As a point of example, there is one section late in the game where the hero is jumping on a series of spaceships, then must jump from the last one in order to make it back to a catwalk. By jumping the gap onto the last ship, there isn’t enough time to jump off. I tried the first jump as early as possible but the recovery time kept me from being able to hit the second jump in time. It turns out that the first jump is totally unnecessary; despite the gap between ships, the player is meant to just walk between them and jump off the last one.
Infinity Runner does a decent job of tweaking gameplay between levels to keep it from being totally homogeneous. Sometimes the power will cut out and only the emergency lighting is visible. Sometimes the running will switch to freefalling. Sometimes there is combat made up of quick-time events. Sometimes the protagonist turns into a wolf and runs through a tube. None of it is particularly good, but at least it’s different.
As with the gameplay, the story sounds fine at a base level but falls apart in practice. The protagonist is a werewolf trying to escape from the spaceship Infinity. He doesn’t know he’s a werewolf at first, but then disembodied female voice Riley tells him. Disembodied female voice Riley says a lot of things at the player, generally through stilted voice work and cringeworthy writing. Sometimes she says things when the player would really rather be concentrating on not dying. Often she echoes through the DualShock 4’s speaker, way too loudly.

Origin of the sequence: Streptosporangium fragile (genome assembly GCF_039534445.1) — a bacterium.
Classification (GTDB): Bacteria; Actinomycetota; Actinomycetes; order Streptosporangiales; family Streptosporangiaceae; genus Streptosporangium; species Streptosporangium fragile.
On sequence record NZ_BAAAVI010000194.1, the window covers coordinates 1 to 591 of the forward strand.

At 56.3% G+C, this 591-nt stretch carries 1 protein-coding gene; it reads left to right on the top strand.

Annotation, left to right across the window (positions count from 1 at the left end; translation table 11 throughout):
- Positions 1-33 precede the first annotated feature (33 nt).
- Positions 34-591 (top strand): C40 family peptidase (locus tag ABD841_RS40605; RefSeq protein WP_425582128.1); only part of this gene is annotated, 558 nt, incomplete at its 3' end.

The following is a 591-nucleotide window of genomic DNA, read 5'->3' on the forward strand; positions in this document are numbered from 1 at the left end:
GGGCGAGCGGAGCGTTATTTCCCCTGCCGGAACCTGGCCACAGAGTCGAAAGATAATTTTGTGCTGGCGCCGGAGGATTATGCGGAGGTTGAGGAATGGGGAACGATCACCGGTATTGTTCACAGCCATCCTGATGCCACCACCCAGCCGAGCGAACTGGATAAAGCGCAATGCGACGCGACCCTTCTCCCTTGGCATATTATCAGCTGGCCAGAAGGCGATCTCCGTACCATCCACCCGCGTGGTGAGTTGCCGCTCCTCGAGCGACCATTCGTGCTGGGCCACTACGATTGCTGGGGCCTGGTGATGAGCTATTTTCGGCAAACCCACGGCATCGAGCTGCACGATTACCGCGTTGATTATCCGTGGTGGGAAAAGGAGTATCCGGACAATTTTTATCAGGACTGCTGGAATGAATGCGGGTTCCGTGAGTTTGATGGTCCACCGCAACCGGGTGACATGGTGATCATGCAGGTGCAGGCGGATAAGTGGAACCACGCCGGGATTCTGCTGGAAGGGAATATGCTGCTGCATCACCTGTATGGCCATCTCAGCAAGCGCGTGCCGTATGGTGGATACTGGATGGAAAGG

One time disembodied female voice Riley told me to jump. I jumped and I died because I jumped too soon. I should have waited and then jumped when I would have jumped anyway. Another time disembodied female voice Riley told me to run and I snorted. Do I have a choice? A little way into the game disembodied female voice Riley’s lips stop moving when she talks, but it’s an improvement because the lip movements never matched her words to begin with.
Shortly after disembodied female voice Riley tells the protagonist that he is a werewolf, the pair sees a different werewolf, and then disembodied female voice Riley incredulously says she doesn’t know what that monster is. It’s a werewolf; you just talked about werewolves; how can you not know what that is? I don’t like disembodied female voice Riley very much.
After the final boss battle quick-time event (complete with its own trial-and-error sequence that had me restarting the level), disembodied female voice Riley is finally ready to divulge more information about her identity and motivations to the player, but then the boss shows up again and interrupts the communication. And then: “To be continued.” It’s optimistic, at least.
The graphics are shiny and the art direction is passable. Most of it takes place in the drab gray hallways of a spaceship, but there are flashes of reds, greens, and blues denoting hazards. The music is pretty hard to bear; it has a sort of high energy industrial electronic feel to it that is not conducive to concentrating. There’s a Trophy for turning the music off. I did that and found the experience to be slightly more tolerable. The message that Trophy sends: this music is bad and the developer knows it.
There isn’t a lot to like here. Banal gameplay, cheap deaths, poor feedback, dull quick-time event combat, bad acting, worse writing, and an overall amateurish presentation. The most enjoyable part of this experience was venting to a colleague about how bad it is.
[This review is based on a retail build of the game provided by the publisher.]